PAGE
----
Putting Up the Dome: Part Five

Give me a lever long enough and a fulcrum on which to place it, and I shall move the world.”  —Archimedes

With the main structure of the dome up, we worked into the evening on Sunday to put the hoop door in. Some of the struts had to be removed and then replaced with the special door struts. Each end of the strut had a different angle, so it wasn’t readily apparent which end went where. After playing strut tetris, we got them all in the right places. Only a few of the angles were way off. We ended up forcing bends in the pipe to get the last two to fit.

Meanwhile, the kids took advantage of the generator being on and the dad-sanctioned, rare opportunity to play video games in the RV. (Lest you think they’re totally deprived of modern kidhood.)

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We had hoped to pull the cover on, but it turned out to be a way bigger task than we thought, so to avoid any arguments over how to do it after a tiring day, we called it a night.

The next day was Veteran’s Day, so luckily, Mauricio had the day off. We got up early to tackle the cover. According to the instructions, you should just be able to locate the door on the outside and unroll it. Problem was, we couldn’t locate the door, the cover was rolled up with the outside out, unlike in the pictures, and we couldn’t see what went where. Mauricio was sure we should just lay down some tarps, open it up and pull it over like putting a hat on. I was sure that the instructions had to be right and we weren’t just seeing it. A phone call to the friendly Pacific Domes folks confirmed that ours was packed differently than the directions showed and Mauricio was right. I hate when that happens. Which, throughout this process, has been more often than not. They also suggested having at least two more adults to help, because man, that cover is hea-VY. So, of course, we just decided to do it ourselves.

We laid out the tarps and then the cover. Mauricio’s solution was to tie ropes onto the grommets, throw them over the top, and through a process of heave-ho-ing, just pull the cover over. Okaaaay. It took all day.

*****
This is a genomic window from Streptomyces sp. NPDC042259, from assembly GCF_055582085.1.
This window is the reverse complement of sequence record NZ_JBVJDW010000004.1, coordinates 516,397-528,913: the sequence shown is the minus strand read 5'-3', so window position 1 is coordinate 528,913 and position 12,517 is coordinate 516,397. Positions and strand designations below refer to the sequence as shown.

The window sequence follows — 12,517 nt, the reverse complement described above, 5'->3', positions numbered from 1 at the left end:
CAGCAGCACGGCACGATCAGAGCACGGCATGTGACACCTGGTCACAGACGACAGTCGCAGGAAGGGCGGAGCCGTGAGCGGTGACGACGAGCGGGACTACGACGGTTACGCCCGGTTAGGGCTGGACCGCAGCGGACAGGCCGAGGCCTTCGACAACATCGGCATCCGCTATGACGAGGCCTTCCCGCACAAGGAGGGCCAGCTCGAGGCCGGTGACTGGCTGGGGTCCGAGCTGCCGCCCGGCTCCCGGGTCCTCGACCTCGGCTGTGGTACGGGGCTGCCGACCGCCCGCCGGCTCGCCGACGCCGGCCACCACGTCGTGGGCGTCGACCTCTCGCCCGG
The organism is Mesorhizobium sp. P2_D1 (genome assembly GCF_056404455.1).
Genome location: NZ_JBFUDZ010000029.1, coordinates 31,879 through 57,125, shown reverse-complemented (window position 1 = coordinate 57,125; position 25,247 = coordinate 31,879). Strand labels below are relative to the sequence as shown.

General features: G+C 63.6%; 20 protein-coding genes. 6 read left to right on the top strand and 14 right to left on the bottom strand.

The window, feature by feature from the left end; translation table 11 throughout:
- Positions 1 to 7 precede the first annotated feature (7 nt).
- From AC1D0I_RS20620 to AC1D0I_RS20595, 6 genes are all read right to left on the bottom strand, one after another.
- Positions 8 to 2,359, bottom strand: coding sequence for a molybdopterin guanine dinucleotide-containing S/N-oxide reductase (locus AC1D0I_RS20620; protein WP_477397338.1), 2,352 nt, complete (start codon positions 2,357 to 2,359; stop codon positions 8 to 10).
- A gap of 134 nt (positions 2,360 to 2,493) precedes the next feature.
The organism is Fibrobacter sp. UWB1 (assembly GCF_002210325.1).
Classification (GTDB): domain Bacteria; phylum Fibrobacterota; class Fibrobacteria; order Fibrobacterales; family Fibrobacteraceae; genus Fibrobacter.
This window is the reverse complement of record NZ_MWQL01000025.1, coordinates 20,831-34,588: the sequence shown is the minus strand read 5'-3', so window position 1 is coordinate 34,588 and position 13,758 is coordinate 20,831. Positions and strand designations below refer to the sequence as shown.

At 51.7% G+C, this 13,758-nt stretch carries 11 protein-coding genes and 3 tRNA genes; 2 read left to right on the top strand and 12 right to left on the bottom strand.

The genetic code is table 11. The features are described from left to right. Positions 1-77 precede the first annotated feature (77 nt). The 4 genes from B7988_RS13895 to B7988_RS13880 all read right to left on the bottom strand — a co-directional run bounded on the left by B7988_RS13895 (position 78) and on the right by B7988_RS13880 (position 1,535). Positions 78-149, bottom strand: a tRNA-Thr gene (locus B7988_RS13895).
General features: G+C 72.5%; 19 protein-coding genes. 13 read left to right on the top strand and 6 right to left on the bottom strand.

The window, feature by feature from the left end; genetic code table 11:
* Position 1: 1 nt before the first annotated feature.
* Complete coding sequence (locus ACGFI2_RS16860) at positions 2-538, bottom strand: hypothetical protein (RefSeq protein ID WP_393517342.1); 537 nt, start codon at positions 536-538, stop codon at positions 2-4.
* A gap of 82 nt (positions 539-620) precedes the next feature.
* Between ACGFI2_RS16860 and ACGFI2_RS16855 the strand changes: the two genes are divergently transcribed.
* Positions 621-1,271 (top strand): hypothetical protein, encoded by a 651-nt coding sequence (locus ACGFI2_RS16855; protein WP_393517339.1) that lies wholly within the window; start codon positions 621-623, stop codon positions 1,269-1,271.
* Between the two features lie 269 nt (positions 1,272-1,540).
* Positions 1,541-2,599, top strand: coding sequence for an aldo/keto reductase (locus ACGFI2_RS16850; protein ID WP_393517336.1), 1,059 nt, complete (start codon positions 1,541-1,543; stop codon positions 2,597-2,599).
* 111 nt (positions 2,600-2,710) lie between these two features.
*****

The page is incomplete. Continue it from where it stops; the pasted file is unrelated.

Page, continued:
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Along the way, we had to make sure the windows didn’t catch on the bolts. The kids’ job was to watch for snags while enjoying the beautiful geometry. If one of the windows snagged, we had to use the ladder, or in Giovanni’s case, channel his inner chimpanzee, to get up there and clear it.

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To get those last few inches over, Mauricio employed the magic of the lever. And with his lovely assistant, Cece, the kids got to see how much less force you need with a simple machine.

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Still, we needed to make adjustments for the seams, doors and windows to line up, so we posed the problem to the kids. After some brainstorming, we decided to go with Cece’s idea to attach ourselves with ropes to the grommets and twist around together like a merry-go-round. It worked like a charm, and she was really proud of her contribution. We then employed the lever again to pull the cover tight so we could screw down the grommets. Finally, with one last screw, the cover was on!

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Mauricio put the windows in, along with a temporary swing hanging from the top point for the kids to play on while we finished up. He never shirks his duty as the family’s Director of Recreational Activities.

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We may not have moved the world, but we did put up a geodesic dome by ourselves. And it feels almost as powerful.

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